Saturday, February 6, 2016

Favorite Five

   "If I may ride with you, Citizen Evremonde, will you let me hold your hand? I am not afraid, but I am little and weak, and it will give me more courage."
   As the patient eyes were lifted to his face, he saw a sudden doubt in them, and then astonishment. He pressed the work-worn, hunger-worn young fingers, and touched his lips.
   "Are you dying for him?" she whispered.
   "And his wife and child. Hush! Yes."
   "O you will let me hold your brave hand, stranger?"
   "Hush! Yes, my poor sister; to the last."
                                                                                   A Tale of Two Cities by Charles Dickens

  Weary waited what seemed to him a reasonable time, but her lashes drooped lower, if anything. Then he made one of the quick, unlooked for moves which made him a master of horses. Before she quite knew what was occurring, the schoolma'am was upon her feet and snuggled close in Weary's eager arms. More, he had a hand under her chin, her face was tilted back and he was smiling down into her wide, startled eyes.

  "I didn't burn a streak a thousand miles long in the atmosphere, getting back here, to be scared out now by a little woman like you," he remarked, and tucked a stray, brown lock solicitously behind her ear. Then he bent and kissed her deliberately upon the mouth.
                                                                                  The Lonesome Trail by B. M. Bower

  But Bob was on his stomach in the road scuttling the ship that was to have carried away the princess. The chauffeur was fully occupied in the house, for he had been ordered to follow and be ready to assist in carrying away an insane person, and he had no thought for his car at present. It was an ugly job, and one that he didn't like, but he was getting big pay, and such things had to be done.  
                                                                                   Exit Betty by Grace Livingston Hill

"No,"—he calmly replied,—"there is but one married woman in the world whom I can ever allow to invite what guests she pleases to Donwell, and that one is—"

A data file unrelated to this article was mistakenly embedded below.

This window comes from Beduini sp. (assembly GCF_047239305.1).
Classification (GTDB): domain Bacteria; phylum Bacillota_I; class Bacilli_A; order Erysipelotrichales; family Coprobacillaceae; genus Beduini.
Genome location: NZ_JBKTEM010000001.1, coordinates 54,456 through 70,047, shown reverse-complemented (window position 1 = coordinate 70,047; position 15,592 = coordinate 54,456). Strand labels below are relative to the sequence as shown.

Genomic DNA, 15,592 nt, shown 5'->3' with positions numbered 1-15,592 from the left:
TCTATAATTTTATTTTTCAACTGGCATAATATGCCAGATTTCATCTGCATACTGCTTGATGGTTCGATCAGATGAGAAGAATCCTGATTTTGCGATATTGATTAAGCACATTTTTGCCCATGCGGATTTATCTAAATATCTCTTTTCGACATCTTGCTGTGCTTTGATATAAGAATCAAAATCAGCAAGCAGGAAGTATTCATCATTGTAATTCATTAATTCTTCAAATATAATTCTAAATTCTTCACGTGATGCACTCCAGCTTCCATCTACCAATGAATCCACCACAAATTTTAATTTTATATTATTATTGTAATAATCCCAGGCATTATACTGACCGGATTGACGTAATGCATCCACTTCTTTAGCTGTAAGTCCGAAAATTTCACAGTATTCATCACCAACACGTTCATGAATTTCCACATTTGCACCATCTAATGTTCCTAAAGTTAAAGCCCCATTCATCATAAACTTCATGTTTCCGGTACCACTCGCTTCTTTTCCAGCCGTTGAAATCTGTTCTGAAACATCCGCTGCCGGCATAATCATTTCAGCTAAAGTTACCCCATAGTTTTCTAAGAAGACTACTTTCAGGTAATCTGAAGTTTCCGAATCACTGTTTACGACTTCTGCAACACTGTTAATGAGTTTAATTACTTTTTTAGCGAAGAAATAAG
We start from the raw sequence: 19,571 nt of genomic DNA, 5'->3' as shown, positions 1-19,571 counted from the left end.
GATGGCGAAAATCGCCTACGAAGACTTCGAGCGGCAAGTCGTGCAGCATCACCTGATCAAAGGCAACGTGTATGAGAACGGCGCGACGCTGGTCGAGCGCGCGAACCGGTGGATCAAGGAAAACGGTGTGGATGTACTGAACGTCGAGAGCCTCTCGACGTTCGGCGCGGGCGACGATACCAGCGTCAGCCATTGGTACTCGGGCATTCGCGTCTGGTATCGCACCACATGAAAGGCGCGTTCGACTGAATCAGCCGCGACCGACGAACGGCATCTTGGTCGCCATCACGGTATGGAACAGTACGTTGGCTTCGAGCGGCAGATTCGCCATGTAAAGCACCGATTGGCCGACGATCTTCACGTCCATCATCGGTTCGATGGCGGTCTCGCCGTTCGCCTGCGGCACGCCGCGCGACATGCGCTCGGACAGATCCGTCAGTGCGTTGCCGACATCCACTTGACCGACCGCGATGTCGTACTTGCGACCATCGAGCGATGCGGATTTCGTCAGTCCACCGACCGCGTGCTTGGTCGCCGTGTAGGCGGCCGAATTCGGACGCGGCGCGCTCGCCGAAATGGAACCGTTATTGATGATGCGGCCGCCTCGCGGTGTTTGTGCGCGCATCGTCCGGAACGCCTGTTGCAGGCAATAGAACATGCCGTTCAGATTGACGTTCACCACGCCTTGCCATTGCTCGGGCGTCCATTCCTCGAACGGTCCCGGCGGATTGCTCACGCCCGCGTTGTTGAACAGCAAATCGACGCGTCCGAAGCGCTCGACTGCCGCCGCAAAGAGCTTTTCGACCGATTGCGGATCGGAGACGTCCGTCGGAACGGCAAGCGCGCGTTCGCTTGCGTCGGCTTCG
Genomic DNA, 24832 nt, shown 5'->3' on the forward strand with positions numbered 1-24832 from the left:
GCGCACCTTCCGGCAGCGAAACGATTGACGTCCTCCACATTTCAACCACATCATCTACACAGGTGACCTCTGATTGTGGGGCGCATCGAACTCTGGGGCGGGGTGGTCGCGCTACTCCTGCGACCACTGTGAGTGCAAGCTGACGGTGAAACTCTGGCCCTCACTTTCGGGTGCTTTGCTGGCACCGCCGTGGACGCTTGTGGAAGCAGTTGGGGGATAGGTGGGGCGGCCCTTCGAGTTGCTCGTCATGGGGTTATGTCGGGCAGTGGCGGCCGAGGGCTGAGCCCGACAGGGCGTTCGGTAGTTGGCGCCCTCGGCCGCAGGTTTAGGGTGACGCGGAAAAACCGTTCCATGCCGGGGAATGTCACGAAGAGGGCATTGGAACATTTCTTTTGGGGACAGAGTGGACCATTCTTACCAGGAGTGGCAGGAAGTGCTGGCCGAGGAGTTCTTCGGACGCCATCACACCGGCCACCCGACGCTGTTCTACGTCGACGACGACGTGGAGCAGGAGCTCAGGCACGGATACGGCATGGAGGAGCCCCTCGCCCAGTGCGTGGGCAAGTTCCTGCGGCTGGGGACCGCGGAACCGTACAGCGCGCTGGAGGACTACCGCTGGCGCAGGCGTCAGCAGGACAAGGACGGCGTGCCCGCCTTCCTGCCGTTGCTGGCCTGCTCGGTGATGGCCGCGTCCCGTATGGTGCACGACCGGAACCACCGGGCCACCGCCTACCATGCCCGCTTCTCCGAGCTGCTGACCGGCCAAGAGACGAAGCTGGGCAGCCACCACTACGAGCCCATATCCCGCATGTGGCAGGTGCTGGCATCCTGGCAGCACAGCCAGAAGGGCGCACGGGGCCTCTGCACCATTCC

"—Mrs. Weston, I suppose," interrupted Mrs. Elton, rather mortified.
"No—Mrs. Knightley;—and till she is in being, I will manage such matters myself."
                                                                                   Emma by Jane Austen

  "And you think if I turn to religion, my despondency will vanish" --- he snapped a finger --- "like that?"

  "It's God I'm referring to, Mr. Clay ... not religion.  And I would no more tell you that than a blind man his sight will be restored.  God's ways are not our ways, Mr. Clay.  Sometime He heals, but sometimes He doesn't."
                                                                                   The Widow of Larkspur Inn by Lawana Blackwell


  1. Ahhh, I loved these! I was only familiar with two of them (guess which ones ;D), but I really, thoroughly enjoyed the others. The Lonesome Trail one?! Perfection!

    1. Emma and A Tale of Two Cities?

      I know!! I ADORE the series that the book that that quote comes from is in. I will be doing a post soon about books that I turn to when I want a light, amusing read and those books are on there.

  2. I've nominated you for the Liester Award! Here's the link if you'd like to join in. Liebster Award

  3. I love the first one! So poetic :)
    Oh, and I brought you a tag. I started a book shelf tag and so if you're interested the details are on my website:

  4. The first one KILLED me!! I mean, the story was sad enough....and then he had to go throw that girl in there?!?!?!?!?!!!

    Ok!! Thanks!!!